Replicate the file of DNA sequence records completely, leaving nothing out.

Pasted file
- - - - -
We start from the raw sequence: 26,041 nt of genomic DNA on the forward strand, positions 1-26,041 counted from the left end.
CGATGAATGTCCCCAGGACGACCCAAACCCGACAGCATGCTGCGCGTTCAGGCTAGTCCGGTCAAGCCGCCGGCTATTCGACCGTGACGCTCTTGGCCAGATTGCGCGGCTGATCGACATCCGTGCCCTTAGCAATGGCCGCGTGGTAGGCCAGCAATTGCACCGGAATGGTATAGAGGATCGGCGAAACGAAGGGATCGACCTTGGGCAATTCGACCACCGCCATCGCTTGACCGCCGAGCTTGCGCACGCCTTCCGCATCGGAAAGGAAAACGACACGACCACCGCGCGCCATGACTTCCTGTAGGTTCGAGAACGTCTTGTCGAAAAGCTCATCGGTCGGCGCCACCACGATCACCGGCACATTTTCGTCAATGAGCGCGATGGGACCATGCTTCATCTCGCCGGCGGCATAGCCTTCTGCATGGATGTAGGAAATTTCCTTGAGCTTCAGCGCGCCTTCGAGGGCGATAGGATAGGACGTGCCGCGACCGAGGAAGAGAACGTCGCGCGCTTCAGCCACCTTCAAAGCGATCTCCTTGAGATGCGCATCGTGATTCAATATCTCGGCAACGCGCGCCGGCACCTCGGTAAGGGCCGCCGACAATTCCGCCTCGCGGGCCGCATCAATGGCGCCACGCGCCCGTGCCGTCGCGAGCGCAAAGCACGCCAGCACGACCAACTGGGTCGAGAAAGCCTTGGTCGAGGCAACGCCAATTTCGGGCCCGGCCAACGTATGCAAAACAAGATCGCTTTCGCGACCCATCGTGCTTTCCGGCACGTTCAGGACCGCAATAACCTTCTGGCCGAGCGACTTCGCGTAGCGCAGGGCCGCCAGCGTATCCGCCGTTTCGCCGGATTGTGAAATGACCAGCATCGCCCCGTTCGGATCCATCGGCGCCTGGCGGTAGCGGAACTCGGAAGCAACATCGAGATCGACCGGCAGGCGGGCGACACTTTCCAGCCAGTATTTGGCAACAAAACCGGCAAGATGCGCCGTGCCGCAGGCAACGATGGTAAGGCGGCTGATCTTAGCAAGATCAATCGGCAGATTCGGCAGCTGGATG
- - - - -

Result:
We start from the raw sequence: 26,041 nt of genomic DNA on the forward strand, positions 1-26,041 counted from the left end.
CGATGAATGTCCCCAGGACGACCCAAACCCGACAGCATGCTGCGCGTTCAGGCTAGTCCGGTCAAGCCGCCGGCTATTCGACCGTGACGCTCTTGGCCAGATTGCGCGGCTGATCGACATCCGTGCCCTTAGCAATGGCCGCGTGGTAGGCCAGCAATTGCACCGGAATGGTATAGAGGATCGGCGAAACGAAGGGATCGACCTTGGGCAATTCGACCACCGCCATCGCTTGACCGCCGAGCTTGCGCACGCCTTCCGCATCGGAAAGGAAAACGACACGACCACCGCGCGCCATGACTTCCTGTAGGTTCGAGAACGTCTTGTCGAAAAGCTCATCGGTCGGCGCCACCACGATCACCGGCACATTTTCGTCAATGAGCGCGATGGGACCATGCTTCATCTCGCCGGCGGCATAGCCTTCTGCATGGATGTAGGAAATTTCCTTGAGCTTCAGCGCGCCTTCGAGGGCGATAGGATAGGACGTGCCGCGACCGAGGAAGAGAACGTCGCGCGCTTCAGCCACCTTCAAAGCGATCTCCTTGAGATGCGCATCGTGATTCAATATCTCGGCAACGCGCGCCGGCACCTCGGTAAGGGCCGCCGACAATTCCGCCTCGCGGGCCGCATCAATGGCGCCACGCGCCCGTGCCGTCGCGAGCGCAAAGCACGCCAGCACGACCAACTGGGTCGAGAAAGCCTTGGTCGAGGCAACGCCAATTTCGGGCCCGGCCAACGTATGCAAAACAAGATCGCTTTCGCGACCCATCGTGCTTTCCGGCACGTTCAGGACCGCAATAACCTTCTGGCCGAGCGACTTCGCGTAGCGCAGGGCCGCCAGCGTATCCGCCGTTTCGCCGGATTGTGAAATGACCAGCATCGCCCCGTTCGGATCCATCGGCGCCTGGCGGTAGCGGAACTCGGAAGCAACATCGAGATCGACCGGCAGGCGGGCGACACTTTCCAGCCAGTATTTGGCAACAAAACCGGCAAGATGCGCCGTGCCGCAGGCAACGATGGTAAGGCGGCTGATCTTAGCAAGATCAATCGGCAGATTCGGCAGCTGGATG